Michael Chittock

Norwich solicitor Michael Chittock, who fought with distinction in the second world war, has died aged 91.

Norwich solicitor Michael Chittock, who fought with distinction in the second world war, has died aged 91.

He was the third generation to head the family firm, which was started by his grandfather in 1862.

Educated at Charterhouse, he went up to Trinity College, Cambridge, to read law. Illness prevented his graduation but he became articled to his father, Gilbert Carsey Chittock.

In 1939, as a newly-qualified solicitor, he was about to join the family firm of Chittock and Chittock. However, as a territorial officer in the Royal Norfolk Regiment, he was called up shortly before the outbreak of war and joined the 6th Battalion, then stationed along the coast.

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He was seconded in 1940 to the Corps of Military Police and later was appointed assistant provost marshal as major with the 15th Scottish Division. He took part in the Normandy landings in June, 1944 and saw constant action in the early days of the D-Day campaign.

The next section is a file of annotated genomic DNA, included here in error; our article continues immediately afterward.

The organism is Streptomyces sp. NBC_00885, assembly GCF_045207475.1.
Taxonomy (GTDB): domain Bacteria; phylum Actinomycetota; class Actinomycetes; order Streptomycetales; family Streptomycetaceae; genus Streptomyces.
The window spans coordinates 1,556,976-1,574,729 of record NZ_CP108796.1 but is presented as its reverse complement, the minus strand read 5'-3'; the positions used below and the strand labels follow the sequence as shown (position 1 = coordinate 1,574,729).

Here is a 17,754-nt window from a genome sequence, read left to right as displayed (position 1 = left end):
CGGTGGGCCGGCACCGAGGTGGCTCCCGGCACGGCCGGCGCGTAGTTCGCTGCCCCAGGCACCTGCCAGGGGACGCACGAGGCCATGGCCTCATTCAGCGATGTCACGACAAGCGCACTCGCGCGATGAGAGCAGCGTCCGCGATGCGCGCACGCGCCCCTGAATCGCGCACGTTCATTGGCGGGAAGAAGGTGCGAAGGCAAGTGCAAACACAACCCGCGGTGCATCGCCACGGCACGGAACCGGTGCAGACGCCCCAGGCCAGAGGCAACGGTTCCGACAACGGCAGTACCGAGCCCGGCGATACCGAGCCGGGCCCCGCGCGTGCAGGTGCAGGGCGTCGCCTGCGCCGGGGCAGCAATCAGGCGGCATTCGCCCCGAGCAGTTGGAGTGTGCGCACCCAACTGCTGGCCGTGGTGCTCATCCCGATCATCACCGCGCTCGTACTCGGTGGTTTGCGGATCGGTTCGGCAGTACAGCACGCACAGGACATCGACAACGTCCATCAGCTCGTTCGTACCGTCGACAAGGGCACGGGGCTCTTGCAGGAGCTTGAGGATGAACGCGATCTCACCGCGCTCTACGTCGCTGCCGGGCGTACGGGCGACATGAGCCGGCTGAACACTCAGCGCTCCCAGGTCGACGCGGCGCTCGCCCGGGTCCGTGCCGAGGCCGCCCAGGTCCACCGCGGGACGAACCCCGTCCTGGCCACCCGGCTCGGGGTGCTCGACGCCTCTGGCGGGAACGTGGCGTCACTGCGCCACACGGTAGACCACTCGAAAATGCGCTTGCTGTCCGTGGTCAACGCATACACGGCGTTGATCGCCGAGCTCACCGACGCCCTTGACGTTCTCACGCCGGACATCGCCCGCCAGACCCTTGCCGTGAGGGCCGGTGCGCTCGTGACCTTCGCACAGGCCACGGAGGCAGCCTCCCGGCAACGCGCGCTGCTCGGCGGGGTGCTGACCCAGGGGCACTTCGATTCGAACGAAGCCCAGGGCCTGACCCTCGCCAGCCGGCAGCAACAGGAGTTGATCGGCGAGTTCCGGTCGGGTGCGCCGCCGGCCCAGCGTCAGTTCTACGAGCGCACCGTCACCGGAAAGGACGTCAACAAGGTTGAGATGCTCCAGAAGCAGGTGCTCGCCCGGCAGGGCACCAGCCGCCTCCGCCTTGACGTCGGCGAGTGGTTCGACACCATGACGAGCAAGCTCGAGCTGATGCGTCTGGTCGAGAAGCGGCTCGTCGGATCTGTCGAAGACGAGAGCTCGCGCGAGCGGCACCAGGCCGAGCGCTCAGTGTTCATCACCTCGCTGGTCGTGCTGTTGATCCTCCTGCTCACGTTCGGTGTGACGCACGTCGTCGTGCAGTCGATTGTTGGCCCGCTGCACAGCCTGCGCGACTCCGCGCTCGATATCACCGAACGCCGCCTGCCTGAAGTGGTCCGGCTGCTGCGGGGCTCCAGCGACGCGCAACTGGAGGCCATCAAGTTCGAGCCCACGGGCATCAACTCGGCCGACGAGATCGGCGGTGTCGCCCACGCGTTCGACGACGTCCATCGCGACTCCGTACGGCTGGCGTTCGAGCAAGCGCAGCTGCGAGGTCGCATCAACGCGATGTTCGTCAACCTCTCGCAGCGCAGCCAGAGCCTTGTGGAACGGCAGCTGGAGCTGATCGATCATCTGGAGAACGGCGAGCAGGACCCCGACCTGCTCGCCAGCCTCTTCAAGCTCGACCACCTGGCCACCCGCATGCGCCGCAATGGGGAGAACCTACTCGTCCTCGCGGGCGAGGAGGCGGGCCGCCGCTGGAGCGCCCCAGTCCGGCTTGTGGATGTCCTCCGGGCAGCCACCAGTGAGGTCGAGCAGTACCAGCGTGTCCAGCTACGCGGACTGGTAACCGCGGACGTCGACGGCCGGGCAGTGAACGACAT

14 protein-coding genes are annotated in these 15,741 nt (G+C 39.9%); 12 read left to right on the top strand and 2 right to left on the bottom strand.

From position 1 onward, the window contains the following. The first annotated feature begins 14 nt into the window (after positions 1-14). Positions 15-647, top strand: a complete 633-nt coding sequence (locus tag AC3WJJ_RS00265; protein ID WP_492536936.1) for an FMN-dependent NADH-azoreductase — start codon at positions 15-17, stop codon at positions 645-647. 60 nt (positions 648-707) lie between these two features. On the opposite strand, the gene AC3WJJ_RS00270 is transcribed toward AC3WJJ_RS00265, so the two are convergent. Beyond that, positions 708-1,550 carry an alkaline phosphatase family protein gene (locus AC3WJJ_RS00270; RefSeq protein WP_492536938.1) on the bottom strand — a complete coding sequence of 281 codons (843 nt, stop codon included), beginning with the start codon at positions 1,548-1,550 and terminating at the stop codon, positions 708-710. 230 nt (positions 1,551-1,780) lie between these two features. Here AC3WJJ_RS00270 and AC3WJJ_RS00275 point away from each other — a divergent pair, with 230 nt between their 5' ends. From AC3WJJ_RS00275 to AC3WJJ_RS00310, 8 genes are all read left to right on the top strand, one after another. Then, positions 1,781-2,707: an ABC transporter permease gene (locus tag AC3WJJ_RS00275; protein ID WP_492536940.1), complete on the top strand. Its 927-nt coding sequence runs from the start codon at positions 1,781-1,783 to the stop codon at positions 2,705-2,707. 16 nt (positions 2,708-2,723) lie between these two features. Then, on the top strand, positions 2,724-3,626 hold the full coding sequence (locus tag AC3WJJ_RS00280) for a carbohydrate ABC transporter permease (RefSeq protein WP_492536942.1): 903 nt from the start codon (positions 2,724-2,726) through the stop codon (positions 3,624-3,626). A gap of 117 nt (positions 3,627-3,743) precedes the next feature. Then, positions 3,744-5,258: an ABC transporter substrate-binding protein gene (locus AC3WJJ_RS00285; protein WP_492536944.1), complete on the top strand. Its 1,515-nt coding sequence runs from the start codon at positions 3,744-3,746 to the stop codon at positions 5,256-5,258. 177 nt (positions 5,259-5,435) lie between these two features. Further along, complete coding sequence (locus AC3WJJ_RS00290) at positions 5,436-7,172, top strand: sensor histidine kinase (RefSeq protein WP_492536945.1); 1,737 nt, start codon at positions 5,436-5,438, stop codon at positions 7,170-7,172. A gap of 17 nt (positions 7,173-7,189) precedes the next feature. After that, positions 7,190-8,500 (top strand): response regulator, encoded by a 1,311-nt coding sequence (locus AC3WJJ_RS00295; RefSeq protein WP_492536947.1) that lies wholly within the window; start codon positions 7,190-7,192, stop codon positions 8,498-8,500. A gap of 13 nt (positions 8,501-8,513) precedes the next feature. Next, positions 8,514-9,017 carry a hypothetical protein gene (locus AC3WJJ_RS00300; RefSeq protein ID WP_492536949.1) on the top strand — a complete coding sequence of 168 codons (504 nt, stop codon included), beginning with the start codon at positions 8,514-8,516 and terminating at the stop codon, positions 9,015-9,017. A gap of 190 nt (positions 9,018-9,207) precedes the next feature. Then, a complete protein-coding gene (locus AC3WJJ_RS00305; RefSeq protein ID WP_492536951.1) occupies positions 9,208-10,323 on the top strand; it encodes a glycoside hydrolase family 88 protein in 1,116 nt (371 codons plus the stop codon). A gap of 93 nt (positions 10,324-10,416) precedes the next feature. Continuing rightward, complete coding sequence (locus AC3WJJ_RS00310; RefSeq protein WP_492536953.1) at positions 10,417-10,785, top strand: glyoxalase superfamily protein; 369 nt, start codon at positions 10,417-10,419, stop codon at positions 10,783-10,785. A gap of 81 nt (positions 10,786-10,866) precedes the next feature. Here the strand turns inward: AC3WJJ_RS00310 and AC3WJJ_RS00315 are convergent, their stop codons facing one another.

He was twice mentioned in dispatches for gallantry.

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As the Allies broke out and moved into Belgium and Holland, he was given the task of getting a huge military convoy, then under intense artillery bombardment, across the River Meuse. He stuck to the task and the crossing was achieved. He was awarded the Military Cross for this action.

After the war, he joined the family firm with his uncle and remained there until his retirement in 1977. Over the years it expanded in size, becoming the firm of Daynes Chittock and Back.

Mr Chittock was a director of a number of companies and a founder-member of Norfolk and Norwich Marriage Guidance Council. He was secretary of the county branch of the Royal National Lifeboat Institution, secretary of the Norfolk and Norwich branch of the service fami-lies' association, SSAFA, and president of the Norfolk and Nor-wich Solicitors Amicable Society.

Mr Chittock was a keen fly fisherman and sailed his White Boat class Oleander on the Broads.

Upon retirement, he painted in watercolours, exhibiting and holding one-man shows in Norwich, Ipswich and Sheringham as well as at the Mall Galleries in London during the Royal Society of British Artists' annual exhibitions.

In 1940, he married Jill Hamilton Wilson, who died in 1999. He is survived by a daughter, two sons, five granddaughters, a step- grandson and a great grandson.

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